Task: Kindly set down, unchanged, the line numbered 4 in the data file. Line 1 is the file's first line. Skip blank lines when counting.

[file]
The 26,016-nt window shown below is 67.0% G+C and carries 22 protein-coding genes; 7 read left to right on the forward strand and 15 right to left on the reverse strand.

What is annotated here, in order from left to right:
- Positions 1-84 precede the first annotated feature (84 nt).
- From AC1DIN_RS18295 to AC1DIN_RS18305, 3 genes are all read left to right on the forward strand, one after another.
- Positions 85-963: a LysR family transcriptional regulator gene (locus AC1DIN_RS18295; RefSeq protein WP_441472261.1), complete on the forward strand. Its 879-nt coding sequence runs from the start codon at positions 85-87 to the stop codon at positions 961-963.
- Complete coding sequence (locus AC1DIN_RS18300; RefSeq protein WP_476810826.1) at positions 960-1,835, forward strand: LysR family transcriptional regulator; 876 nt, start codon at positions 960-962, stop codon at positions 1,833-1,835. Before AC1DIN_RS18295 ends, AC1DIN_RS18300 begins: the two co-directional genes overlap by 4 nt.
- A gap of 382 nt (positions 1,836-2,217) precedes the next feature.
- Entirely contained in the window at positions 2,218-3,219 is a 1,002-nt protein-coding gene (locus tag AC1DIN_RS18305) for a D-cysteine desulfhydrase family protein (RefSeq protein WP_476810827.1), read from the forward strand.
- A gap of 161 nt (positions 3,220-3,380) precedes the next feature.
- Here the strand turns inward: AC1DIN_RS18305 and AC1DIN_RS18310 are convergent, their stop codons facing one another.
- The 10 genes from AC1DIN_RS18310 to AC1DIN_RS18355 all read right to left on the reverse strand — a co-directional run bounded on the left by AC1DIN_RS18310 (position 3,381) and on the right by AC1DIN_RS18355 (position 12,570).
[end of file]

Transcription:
- From AC1DIN_RS18295 to AC1DIN_RS18305, 3 genes are all read left to right on the forward strand, one after another.